wealth

A Quote by Rebecca Leech-Black on inspiration, positive thinking, acceptance, world, truth, understanding, wellness, wealth, heart, love, friendship, and cooperation

There is no limitation whatsoever, except those who mentally put themselves in a cage.  To realize that you are not confined is to understand who you really are, because there is plenty you can do and be.

Rebecca Leech-Black

Contributed by: Captain BrilleCoeur

A Quote by Wayne Dyer on success, wealth, wealthy, abundance, prosperity, and successful

Successful people make money. It's not that people who make money become successful, but that successful people attract money. They bring success to what they do.

Wayne Dyer

Source: http://www.famous-quotes-and-inspirational-quotes.com/quotations/success-being-successful-quotes.htm

Contributed by: Tracy Phaup

A Quote by Jerry Porras on success, fame, wealth, and power

Builders insist that success may never come without a compelling personal commitment to something you care about and would be willing to do with or without counting on wealth, fame, power, or public acceptance as an outcome.

Jerry Porras

Source: Success Built to Last: Creating a Life that Matters, Pages: 21

Contributed by: Siona

A Quote by Martin on wealth, rich, and money

No matter how much money one has, he will never consider himself rich. Rich is an utopic state, of unlimited wealth. It just so happens that wealth is finite, no matter how much you have. The more you have the more you have to loose.
That being said, real wealth is found inside and money is merely a tool to help you achieve your goals.

Martin Legris

Source: Everyday life

Contributed by: Martin

A Quote by Thomas Woodrow Wilson on wealth, health, and character

If you lose your wealth, you have lost nothing; if you lose your health, you have lost something; but if you lose your character, you have lost everything.

Woodrow Wilson (1856 - 1924)

Contributed by: Jordan

A Quote by Rita Rudner on cynicism, humor, and wealth

Someday I want to be rich. Some people get so rich they lose all respect for humanity. That's how rich I want to be.

Rita Rudner

Contributed by: Jordan

A Quote by Ven Payutto on wealth, buddhism, society, and generosity

According to the Buddhist teachings, wealth should be used for the purpose of helping others; it should support a life of good conduct and human development. According to this principle, when wealth arises for one person, the whole of society benefits, and although it belongs to one person, it is just as if it belonged to the whole community. A wealthy person who uses wealth in this manner is likened to a fertile field in which rice grows abundantly for the benefit of all. Such people generate great benefit for those around them. Without them, the wealth they create would not come to be, and neither would the benefit resulting from it. Guided by generosity, these people feel moved to represent the whole of society, and in return they gain the respect and trust of the community to use their wealth for beneficial purposes.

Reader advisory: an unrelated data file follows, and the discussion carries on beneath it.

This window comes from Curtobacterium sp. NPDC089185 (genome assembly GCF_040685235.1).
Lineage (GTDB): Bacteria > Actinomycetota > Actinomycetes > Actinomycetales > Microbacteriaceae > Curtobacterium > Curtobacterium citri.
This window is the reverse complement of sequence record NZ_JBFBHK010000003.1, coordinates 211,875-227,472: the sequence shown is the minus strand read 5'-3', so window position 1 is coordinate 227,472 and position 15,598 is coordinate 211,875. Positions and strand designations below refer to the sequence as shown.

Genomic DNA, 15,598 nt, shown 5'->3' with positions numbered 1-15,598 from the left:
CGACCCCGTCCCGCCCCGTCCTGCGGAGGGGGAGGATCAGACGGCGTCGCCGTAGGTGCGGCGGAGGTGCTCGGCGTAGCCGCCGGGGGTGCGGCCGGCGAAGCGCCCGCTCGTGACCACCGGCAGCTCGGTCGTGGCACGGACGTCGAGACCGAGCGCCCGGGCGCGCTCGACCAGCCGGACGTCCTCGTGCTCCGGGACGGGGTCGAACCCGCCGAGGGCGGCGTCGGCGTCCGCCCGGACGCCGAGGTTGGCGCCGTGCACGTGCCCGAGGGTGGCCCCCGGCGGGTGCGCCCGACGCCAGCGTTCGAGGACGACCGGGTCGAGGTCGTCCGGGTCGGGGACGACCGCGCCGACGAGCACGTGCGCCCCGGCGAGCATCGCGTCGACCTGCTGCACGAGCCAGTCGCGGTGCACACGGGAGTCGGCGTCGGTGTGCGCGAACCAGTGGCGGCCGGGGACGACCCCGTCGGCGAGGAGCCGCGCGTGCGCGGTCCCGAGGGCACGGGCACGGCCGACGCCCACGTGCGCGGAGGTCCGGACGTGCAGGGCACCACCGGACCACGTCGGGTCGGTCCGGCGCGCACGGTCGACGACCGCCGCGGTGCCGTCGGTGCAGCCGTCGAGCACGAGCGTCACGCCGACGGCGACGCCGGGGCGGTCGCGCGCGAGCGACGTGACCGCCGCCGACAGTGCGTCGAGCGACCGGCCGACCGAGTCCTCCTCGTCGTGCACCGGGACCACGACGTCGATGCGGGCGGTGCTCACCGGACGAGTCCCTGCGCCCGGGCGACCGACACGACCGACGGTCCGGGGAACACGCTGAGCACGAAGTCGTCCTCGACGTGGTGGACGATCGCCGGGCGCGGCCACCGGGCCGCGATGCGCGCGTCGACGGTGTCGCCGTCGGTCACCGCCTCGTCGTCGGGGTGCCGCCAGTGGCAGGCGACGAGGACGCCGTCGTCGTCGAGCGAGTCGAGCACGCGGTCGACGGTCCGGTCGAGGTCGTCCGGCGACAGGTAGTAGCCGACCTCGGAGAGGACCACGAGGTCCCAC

Ven Payutto

Source: Buddhist Economics: A Middle Way for the Market Place

Contributed by: Siona

A Quote by Ven Payutto on economics, wealth, materialism, marxist, buddhism, possessions, and livelihood

For the individual, the objective of livelihood is to acquire the four necessities or requisites of human existence: food, clothing, shelter, and medicine. Again, the acquisition of these four requisites, be it in sufficient amount or in surplus, is not the ultimate objective. The four requisites are merely a foundation upon which efforts to realize higher objectives can be based.

Some people are content with few possessions and need only a minimum to devote their energies to mental and spiritual development. Others cannot live happily on such a small amount; they are more dependent on material goods. As long as their livelihood does not exploit others, however, Buddhism does not condemn their wealth. Moreover, people who are charitably inclined can use their wealth in ways that are beneficial for society as a whole.

In opposition to contemporary urban values, Buddhism does not measure a person's or nation's worth by material wealth. Nor does it go to the opposite extreme, as do Marxist thinkers, and condemn the accumulation of wealth as an evil in and of itself. Instead, Buddhism judges the ethical value of wealth by the ways in which it is obtained, and the uses to which it is put.

Ven Payutto

Source: Buddhist Economics: A Middle Way for the Market Place

Contributed by: Siona

A Quote by Eric Hoffer on power, corruption, weakness, and wealth

It has often been said that power corrupts. But it is perhaps equally important to realize that weakness, too, corrupts.  Power corrupts the few, while weakness corrupts the many.  Hatred, malice, rudeness, intolerance, and suspicion are the faults of weakness. The resentment of the weak does not spring from any injustice done to them but from their sense of inadequacy and impotence. We cannot win the weak by sharing our wealth with them. They feel our generosity as oppression.

Eric Hoffer (1902 - 1983)

Contributed by: Chris

A Quote by Joey Reiman on net worth, ideas, creativity, and wealth

"The people who ignite our imaginations in the next century will become the idea barons. Gray matter will be their real estate, and their net worth will be determined by what grows out of it."

Joey Reiman

Source: Thinking for a Living: Creating Ideas That Revitalize Your Business, Career, and Life, Pages: 48

Contributed by: Shelly

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